Season-ending injuries to Richard Sherman and Kam Chancellor raise the question of whether the LOB will ever be the same again.
On the surface it looked like the beginning to any other Seahawks’ practice of any other day during the Pete Carroll era Saturday.
Uptempo music blared as players conducted early stretching, with coaches good-naturedly partaking in a favorite ritual during those exercises — attempting to throw a football into a garbage can 30 yards away or so.
As James Brown’s “Papa’s Got A Brand New Bag’’ boomed, Carroll enthusiastically pumped his fist at the song’s signature saxophone note.
But then drills began and if the music itself didn’t change, the scene turned unquestionably darker.
Off to the side, as defensive backs started one-on-one practice, stood Kam Chancellor in sweats and Richard Sherman on a knee scooter.
Sherman is out for the year after having surgery this week on his Achilles. Chancellor may be out the rest of the year as well with a neck injury. Reports Saturday indicated he is, though the team said nothing is official — ominously, however, no one was denying the reports, either. Each suffered their injuries a week ago Thursday at Arizona, making Nov. 9, 2017 the Seahawks’ own version of a Day of Infamy.
It’s impossible to overstate the importance of the two founding members of the Legion of Boom and along with free safety Earl Thomas the LOB’s true heartbeat and equally hard to really know how the Seahawks will look without them.
We’ve never seen the Seahawks play without Sherman since he arrived in 2011 — he had started the last 99 games dating to the sixth game of the 2011 season.
And while Chancellor has missed 11 games for varying reasons the last three years, we’ve never seen the Seahawks without two of the LOB.
But the difference in the team in having just one member of the LOB gone has been stark enough.
Since Sherman joined in 2011 Seattle is 67-29 when all three play, including playoffs. Without just one of the LOB Seattle is 10-10-1.
*Stats updated through beginning of 2017 season
Consider further that Seattle has allowed 30 or more points 12 times since 2011 — five have come in one of the 21 games in which Chancellor or Thomas missed, meaning that’s happened only seven times in the 96 games all three have played.
And the impossible-to-ignore if frightening-to-think-about question that hovers over all is if this is the beginning of the end of the LOB as we have come to know it.
ESPN reported there’s at least some doubt as to whether Chancellor, who turns 30 in April, will ever play again.
Sherman, who turns 29 next year, has said he has no question he’ll be back good as new. But Achilles injuries can be tricky and Sherman has just one year left on his contract in 2018. While it seems more likely than not that Sherman will be without Seattle next year, his long-term future is obviously in doubt.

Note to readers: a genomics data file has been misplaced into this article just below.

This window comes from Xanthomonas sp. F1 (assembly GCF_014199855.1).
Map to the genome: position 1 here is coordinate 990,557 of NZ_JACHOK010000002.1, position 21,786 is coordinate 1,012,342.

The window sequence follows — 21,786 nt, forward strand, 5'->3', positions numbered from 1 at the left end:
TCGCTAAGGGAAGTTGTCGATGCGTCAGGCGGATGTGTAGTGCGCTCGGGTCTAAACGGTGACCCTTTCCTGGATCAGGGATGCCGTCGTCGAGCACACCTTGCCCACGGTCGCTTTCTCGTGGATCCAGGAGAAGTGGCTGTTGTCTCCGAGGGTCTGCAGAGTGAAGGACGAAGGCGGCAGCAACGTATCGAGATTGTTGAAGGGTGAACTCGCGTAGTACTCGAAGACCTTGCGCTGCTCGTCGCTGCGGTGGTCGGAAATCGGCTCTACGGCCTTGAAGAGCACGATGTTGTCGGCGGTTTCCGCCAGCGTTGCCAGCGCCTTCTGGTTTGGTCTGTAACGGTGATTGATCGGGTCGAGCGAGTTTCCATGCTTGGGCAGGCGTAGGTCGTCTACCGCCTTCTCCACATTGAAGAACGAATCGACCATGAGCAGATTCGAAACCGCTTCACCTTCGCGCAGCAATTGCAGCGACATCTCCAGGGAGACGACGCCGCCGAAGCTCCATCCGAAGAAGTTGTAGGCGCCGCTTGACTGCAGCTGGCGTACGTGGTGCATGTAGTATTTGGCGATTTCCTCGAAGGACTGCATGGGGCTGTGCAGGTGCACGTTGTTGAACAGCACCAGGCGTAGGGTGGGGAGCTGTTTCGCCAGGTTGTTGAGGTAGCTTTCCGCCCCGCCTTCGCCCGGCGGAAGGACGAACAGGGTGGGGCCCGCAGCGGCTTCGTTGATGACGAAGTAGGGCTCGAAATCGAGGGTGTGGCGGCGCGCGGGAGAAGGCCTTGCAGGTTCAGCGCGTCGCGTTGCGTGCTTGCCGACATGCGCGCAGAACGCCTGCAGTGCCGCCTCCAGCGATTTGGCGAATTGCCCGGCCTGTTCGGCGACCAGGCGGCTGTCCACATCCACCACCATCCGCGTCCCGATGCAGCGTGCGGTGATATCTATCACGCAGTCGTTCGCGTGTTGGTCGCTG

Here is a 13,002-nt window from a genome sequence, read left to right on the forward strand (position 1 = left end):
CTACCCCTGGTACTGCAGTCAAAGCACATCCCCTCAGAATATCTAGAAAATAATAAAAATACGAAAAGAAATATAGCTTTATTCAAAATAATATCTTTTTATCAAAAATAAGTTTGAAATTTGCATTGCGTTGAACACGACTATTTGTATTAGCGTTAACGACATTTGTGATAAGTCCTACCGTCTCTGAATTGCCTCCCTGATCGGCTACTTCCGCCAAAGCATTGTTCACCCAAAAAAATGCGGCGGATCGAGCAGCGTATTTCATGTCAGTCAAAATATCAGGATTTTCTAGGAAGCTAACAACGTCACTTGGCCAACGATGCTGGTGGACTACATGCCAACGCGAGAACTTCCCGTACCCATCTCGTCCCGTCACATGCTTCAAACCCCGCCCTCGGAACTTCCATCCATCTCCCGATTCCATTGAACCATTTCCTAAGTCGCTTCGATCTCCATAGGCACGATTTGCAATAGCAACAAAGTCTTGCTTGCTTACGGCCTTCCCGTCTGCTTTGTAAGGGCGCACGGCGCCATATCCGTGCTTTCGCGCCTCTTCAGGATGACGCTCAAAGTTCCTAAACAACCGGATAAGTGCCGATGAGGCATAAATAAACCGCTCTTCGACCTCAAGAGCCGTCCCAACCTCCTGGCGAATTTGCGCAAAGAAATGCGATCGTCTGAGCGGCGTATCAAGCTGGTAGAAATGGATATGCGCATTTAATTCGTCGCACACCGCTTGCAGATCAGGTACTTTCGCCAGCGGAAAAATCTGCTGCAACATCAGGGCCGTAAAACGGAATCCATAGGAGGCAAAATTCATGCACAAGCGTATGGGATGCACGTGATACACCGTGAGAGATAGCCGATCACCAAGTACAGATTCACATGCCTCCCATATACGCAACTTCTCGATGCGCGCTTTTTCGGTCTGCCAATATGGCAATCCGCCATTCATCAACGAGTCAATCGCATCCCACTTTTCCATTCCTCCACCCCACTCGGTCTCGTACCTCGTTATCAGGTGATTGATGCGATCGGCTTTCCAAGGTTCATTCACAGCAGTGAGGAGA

But even if both return next year there are no guarantees everything goes right back to the way it was.
Thomas will also be 29 next season, and after years in which the trio seemed indestructible each has now suffered a major injury in the last 12 months.
Even if all three make it back can they reform at ages 29 and up to still dominate and intimidate foes the way they did in the 2012-15 glory days?
Thomas talked with almost surprising frankness on Friday about how the group that brought Seattle its greatest football moment is eroding — the Seahawks will have just 12 players available on Monday who were part of the Super Bowl loss to the Patriots, just 10 from the team that won it the year before.
“Yeah, slowly but surely, we are getting thin as far as that group,’’ Thomas said. “You can’t control that. It’s the nature of the game. It’s a violent game and guys play 100 percent every play, so it happens.’’
This week, Thomas also apparently delivered a pep talk to the defensive back group that remains.
“Earl was like ‘man this is what we have,’’’ said Byron Maxwell, an original member of the LOB who returned this week as a free agent to help replace Sherman. “We have these young guys, they can play, too. So we’ve got to go with what we’ve got.’’
Watch | Pete Carroll discusses Kam Chancellor’s injury situation
What Seattle has is Thomas — who himself is coming off a hamstring injury that cost him the last two games — and Bradley McDougald in Chancellor’s place at strong safety with Jeremy Lane — who a few weeks ago was benched and then traded to Houston before a failed physical rescinded it — stepping in for Sherman at left cornerback. Rookie Shaquill Griffin, who hurt his shoulder against Arizona, will start at left corner with Justin Coleman, acquired from New England before the season, at nickel. Maxwell may also figure into the mix in a week or two as he reacclimates himself to the Seahawks.
What Seattle also has is lots of questions about the future.
The Seahawks denied last spring they were preparing for life after the LOB last spring when they drafted four defensive backs among their first eight picks.
But the implication was obvious.
They never imagined, though, that they might be facing the mortality of the LOB quite this quickly.
Carroll was asked Saturday if possibly playing the rest of the year without Sherman and Chancellor represents the biggest challenge he’s had since the core group was assembled.
“I’m not even thinking about comparing it,’’ he said. “… it’s a good challenge. These guys are fantastic football players and big-time leaders on this team. They’re still here; they’re still working with us, they’re still in the locker room and in the meeting room and all of that because they care so much, and you still feel their presence, which is really important.”
Then he paused.
“We’re going to be alright,’’ Carroll said. “We’ll be OK.”
They may never again, though, be quite the same.